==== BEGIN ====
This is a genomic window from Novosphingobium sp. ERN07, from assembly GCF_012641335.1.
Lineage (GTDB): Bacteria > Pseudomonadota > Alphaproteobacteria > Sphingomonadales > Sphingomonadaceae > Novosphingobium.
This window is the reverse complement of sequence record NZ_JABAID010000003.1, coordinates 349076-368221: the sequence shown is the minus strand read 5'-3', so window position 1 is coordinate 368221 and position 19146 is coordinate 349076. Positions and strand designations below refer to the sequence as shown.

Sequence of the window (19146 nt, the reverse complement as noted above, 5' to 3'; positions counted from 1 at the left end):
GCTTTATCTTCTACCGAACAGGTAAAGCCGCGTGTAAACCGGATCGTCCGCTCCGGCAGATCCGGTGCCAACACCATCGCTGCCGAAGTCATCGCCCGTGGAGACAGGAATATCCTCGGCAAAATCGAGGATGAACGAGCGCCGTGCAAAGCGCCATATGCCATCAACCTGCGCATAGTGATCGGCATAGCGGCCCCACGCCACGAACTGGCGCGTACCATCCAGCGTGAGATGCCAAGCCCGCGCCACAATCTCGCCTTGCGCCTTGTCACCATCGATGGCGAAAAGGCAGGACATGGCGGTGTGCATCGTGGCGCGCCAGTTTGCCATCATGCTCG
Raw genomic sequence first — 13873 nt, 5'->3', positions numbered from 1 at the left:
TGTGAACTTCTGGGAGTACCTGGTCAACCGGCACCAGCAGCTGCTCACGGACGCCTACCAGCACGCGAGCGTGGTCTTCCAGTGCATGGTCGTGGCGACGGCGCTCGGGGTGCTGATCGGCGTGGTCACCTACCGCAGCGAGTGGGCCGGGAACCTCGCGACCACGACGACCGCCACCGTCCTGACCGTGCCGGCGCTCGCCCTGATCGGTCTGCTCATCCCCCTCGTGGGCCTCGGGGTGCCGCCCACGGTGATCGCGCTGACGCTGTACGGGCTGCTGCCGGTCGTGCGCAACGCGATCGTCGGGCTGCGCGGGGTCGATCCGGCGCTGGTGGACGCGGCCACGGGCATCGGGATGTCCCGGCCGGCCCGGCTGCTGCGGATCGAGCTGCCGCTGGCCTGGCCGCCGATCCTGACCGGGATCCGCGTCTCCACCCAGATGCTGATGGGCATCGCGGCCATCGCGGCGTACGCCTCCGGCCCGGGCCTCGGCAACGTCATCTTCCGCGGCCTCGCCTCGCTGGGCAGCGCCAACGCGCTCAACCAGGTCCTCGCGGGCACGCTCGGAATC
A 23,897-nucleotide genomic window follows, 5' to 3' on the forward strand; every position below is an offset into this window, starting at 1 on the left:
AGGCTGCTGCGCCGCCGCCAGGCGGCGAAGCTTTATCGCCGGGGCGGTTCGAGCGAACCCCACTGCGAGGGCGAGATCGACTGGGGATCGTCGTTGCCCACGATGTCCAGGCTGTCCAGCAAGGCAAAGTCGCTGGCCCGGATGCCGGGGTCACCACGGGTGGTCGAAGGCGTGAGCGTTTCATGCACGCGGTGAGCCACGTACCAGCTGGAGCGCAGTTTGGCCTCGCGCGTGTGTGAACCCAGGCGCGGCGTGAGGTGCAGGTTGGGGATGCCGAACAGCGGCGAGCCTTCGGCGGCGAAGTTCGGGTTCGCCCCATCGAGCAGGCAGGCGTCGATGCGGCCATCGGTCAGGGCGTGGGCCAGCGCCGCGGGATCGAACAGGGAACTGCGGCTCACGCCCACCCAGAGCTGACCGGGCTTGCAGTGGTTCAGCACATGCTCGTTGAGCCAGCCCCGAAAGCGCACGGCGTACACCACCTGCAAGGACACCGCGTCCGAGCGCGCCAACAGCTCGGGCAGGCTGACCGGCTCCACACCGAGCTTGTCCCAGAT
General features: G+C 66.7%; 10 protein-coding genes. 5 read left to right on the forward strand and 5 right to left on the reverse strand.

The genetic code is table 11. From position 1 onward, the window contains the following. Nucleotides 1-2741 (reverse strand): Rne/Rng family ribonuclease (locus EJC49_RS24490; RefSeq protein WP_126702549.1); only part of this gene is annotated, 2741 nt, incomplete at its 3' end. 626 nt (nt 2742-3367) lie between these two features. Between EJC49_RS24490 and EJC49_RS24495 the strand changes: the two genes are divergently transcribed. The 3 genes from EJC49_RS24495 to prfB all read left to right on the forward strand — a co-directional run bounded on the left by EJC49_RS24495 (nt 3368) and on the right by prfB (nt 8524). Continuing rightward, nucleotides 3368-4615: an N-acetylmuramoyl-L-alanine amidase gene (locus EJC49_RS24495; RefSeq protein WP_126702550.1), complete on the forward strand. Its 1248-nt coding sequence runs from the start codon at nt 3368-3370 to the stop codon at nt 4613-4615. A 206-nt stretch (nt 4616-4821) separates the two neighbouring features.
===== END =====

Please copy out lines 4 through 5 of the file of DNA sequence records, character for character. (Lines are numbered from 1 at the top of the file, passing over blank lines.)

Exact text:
Sequence of the window (19146 nt, the reverse complement as noted above, 5' to 3'; positions counted from 1 at the left end):
GCTTTATCTTCTACCGAACAGGTAAAGCCGCGTGTAAACCGGATCGTCCGCTCCGGCAGATCCGGTGCCAACACCATCGCTGCCGAAGTCATCGCCCGTGGAGACAGGAATATCCTCGGCAAAATCGAGGATGAACGAGCGCCGTGCAAAGCGCCATATGCCATCAACCTGCGCATAGTGATCGGCATAGCGGCCCCACGCCACGAACTGGCGCGTACCATCCAGCGTGAGATGCCAAGCCCGCGCCACAATCTCGCCTTGCGCCTTGTCACCATCGATGGCGAAAAGGCAGGACATGGCGGTGTGCATCGTGGCGCGCCAGTTTGCCATCATGCTCG